Down Nine people have won this medal twice Third largest federal funder of university research The US headquarters at the ________ employs 23,000 workers This aperature connects to the front of an M16. This credit union is named after a closed-down military installation, now the US Olympic Training Center. This movie took place at Cheyenne Mountain Air Force Station, the installation inside a mountain. The Army's Infamous 61 Day Ranger School begins here. Branch that requires second-highest ASVAB score to join. An Army E-5 is also named this. Humphrey Bogart was in this service This military installation near Colorado Springs has a footprint of exactly 1 square mile. Position in which a service member stands for the national anthem Bloodiest battle in American history Number of U.S. military bases on foreign soil The number of military installations in El Paso County. This war led to the establishment of a demilitarized zone (DMZ) at the 38th parallel.
What are some strategies that you use to save money? I don’t 5usually try to save money too much, but I guess not eat at real expensive 6 restaurants, and think about things I don’t really need. 7
John9Hornbaker 10 Senior, Biology 11 14 18
How do19you earn most of your money? Playing21music. 22 26
What band are you in? 27 The John Hornbaker Band. It’s me, it’s solo. I don’t even pay a band. What do you spend most of your money on? School. UCCS. What about your spending money? Music equipment, Jeep stuff. What strategies do you use to save money? Take10 percent, minimum, and hide it from yourself. I start with that. And I have a monthly budget. S
Life on the Bluffs
Disclaimer: The contents of the Scribble are completely fabricated, peppered with inconsistencies and laced with lies. Any resemblance to the truth found herein is a matter of sheer luck. The Scribble should be approached with a healthy dose of skepticism, and its claims should be taken - if they are taken at all - with many grains of salt.
Photo illustration by Alex Gradisher Al Gore’s worst fears have come true. This week, the Biology department announced their newest creation, MANBEARPIG. Unfortunately, they have misplaced the creature and are not sure if the creature is even on campus. A GPS unit implanted in the creature has malfunctioned so the scientists are unable to track the creature. If you see this crature, please contact Al Gore to report sighting. S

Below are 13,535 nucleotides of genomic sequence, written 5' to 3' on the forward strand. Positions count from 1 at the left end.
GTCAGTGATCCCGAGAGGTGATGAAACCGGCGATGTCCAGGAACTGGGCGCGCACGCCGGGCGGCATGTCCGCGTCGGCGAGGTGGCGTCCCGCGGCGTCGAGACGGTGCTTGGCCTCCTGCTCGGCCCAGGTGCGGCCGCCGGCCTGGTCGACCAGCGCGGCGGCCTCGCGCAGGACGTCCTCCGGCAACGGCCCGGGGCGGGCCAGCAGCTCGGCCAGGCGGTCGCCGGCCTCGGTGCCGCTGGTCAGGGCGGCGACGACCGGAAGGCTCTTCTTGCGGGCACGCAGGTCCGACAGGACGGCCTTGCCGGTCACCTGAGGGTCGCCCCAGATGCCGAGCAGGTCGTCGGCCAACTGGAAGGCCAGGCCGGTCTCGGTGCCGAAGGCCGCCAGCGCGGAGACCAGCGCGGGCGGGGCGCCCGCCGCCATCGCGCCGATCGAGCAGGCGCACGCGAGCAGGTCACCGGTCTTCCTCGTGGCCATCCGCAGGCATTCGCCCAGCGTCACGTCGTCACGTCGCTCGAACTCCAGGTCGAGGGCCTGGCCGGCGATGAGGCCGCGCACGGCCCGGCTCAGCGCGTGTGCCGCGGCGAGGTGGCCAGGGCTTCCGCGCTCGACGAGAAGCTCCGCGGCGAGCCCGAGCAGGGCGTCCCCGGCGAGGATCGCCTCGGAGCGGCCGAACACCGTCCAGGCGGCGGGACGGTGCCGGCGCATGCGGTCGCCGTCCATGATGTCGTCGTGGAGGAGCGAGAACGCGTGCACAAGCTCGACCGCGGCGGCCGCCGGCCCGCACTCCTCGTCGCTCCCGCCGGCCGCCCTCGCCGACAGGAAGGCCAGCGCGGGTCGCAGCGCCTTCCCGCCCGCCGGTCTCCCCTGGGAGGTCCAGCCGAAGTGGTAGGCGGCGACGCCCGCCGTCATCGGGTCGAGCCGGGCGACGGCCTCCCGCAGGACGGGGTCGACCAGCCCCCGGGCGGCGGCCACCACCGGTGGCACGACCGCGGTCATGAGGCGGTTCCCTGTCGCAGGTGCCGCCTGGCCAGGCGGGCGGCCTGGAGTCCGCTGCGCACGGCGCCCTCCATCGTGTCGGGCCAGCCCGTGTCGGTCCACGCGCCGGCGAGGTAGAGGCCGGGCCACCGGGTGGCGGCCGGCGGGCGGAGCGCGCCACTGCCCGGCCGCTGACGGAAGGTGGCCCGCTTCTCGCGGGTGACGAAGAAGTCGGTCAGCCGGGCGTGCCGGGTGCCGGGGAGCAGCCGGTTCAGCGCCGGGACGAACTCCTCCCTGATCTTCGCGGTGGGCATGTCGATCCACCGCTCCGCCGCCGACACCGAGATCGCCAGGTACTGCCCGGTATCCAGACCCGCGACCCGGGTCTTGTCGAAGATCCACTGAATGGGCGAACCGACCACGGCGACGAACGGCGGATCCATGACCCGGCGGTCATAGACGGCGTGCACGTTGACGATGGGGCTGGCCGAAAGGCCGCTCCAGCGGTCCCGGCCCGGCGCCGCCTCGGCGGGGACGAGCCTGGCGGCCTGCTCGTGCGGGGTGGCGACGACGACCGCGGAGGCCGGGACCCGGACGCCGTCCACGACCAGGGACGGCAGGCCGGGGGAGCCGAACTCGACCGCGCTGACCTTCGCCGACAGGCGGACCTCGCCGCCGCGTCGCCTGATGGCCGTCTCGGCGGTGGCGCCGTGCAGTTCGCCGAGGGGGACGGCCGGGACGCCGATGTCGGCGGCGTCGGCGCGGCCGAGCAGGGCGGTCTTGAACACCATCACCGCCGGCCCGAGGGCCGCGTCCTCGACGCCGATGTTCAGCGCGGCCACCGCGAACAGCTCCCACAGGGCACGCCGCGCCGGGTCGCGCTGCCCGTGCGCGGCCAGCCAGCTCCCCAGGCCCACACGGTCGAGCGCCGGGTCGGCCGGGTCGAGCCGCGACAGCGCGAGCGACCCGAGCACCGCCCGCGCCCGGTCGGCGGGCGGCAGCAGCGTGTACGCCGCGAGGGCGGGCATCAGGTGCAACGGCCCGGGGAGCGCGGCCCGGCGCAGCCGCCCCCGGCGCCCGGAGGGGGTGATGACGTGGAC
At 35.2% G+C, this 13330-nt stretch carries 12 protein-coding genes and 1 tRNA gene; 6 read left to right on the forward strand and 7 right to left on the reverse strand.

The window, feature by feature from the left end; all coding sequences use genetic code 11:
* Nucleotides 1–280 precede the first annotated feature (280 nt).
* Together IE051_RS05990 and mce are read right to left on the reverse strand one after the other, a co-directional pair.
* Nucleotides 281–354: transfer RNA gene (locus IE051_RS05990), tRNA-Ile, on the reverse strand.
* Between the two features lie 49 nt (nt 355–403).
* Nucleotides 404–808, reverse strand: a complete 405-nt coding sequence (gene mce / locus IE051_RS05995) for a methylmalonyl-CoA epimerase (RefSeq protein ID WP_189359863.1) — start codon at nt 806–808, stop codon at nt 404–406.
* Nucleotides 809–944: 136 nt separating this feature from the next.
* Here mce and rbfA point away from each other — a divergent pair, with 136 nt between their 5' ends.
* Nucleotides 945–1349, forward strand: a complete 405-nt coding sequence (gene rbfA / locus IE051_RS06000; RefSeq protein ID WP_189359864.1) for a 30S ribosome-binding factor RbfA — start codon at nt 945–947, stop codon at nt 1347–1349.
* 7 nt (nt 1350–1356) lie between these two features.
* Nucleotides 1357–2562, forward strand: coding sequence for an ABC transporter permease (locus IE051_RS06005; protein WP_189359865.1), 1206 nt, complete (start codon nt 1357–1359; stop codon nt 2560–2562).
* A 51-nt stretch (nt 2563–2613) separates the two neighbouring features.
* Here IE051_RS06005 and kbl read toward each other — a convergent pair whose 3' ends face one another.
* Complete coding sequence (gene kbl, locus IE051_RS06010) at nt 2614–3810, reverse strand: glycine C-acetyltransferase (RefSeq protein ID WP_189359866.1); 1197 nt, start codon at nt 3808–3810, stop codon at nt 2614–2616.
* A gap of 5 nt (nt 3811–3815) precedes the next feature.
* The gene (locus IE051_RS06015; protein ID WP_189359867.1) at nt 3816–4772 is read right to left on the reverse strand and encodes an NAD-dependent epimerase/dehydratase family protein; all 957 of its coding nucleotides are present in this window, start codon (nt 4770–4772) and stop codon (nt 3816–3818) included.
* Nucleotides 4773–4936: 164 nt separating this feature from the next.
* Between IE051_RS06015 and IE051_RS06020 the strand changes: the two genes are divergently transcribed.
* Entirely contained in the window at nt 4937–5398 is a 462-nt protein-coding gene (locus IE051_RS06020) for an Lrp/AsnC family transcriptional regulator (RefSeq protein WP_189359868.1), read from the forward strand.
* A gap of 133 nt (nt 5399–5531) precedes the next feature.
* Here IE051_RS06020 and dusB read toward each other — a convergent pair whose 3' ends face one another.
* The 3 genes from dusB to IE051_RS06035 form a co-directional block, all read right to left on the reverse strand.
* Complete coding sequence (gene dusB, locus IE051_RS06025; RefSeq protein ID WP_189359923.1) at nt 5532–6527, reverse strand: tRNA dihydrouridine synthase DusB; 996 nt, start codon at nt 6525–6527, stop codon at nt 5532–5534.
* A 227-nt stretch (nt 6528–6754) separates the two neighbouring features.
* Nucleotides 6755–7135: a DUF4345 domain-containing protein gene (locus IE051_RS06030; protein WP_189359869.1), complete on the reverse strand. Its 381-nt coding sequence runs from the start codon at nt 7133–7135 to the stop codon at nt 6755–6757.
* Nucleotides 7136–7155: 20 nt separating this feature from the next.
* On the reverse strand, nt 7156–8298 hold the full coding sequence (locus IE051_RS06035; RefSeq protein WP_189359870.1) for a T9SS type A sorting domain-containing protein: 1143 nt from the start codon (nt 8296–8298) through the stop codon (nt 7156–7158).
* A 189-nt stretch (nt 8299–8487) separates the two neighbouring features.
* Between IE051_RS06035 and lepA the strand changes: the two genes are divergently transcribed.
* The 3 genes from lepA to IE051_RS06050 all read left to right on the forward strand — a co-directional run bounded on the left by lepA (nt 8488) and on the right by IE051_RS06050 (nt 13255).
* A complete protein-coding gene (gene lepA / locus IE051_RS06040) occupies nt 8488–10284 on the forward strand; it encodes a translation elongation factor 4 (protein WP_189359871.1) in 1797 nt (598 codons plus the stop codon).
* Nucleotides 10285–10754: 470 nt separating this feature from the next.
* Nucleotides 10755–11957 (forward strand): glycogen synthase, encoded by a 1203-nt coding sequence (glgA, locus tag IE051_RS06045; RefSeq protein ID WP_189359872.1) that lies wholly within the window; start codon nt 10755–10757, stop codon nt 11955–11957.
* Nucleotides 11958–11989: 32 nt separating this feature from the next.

November 14, 2011
TOP TEN Ways to get stuff for free
10. 9. 8. 7. 6. 5. 4. 3. 2. 1.
Don’t pay for it. Dress up like a Salvation Army bell ringer. Spend all day trolling Craigslist. Put on a Wal-Mart uniform and “work” the return counter. Send a complaint to corporate. Convince the DoD to fund your ”research.”
Hide in trash cans.
Only read your free student newspaper. Make Costco samples your lunch.
Ask your mom.
- Bertrand Rustle, email@example.com
Photo by Robert Solis
Invisible Joe has been getting into trouble recently. Here, he is winning a match in the unofficial UCCS Fight Club. S
November 14, 2011
Consistency propels men’s team to nationals
Sports Tyler Bodlak firstname.lastname@example.org
Photo courtesy of gomountainlions.com
Ryan Derrick (left) finished 32nd and Mike English (right) finished 35th at the Central Region Cross Country Championships.
Tyler Bodlak email@example.com One mile into the men’s Central Region Cross Country Championships, the top UCCS runner was in 61st place. Hardly what you’d expect from a team that planned to compete in next weekend’s national meet in Spokane, Wash. Fast forward. Roughly 30 minutes and 5.2 miles later, all seven of UCCS’s runners had crossed the finish line. Showing remarkable consistency from top to bottom, only 55 seconds and 30 places separated the entire team. And most importantly, the Mountain Lions had punched their ticket to Spokane with a fifth place team finish, their first trip to nationals since 2008. UCCS does not rely on a stellar performance from any single runner, just depth and consistency from the team as a whole. Ryan Derrick was the top finisher, coming in 32nd, a relatively low top finish for a team headed to nationals.
The rest of the pack was not far behind, though, with Mike English in 35th, Oliver Williams in 36th and Michael Johnson in 39th. This clumped finish was no mistake. Coach Mark Misch says that his team has trained for the regional meet all year and team executed the race strategy perfectly. “We’re really conservative and we just lay off and let everyone else pound each other. The further you go in the race, the more attrition there is,” said Misch. “The guys had a lot of confidence in the race plan and just went out and executed.” Heading into the regional meet, UCCS was not ranked. In qualifying for nationals, they knocked off several ranked teams, including rival Metro State. In the latest cross-country rankings released last week, UCCS was ranked 15th, the first time they have been ranked since 2008. “I am so happy to be a part of this team. Nobody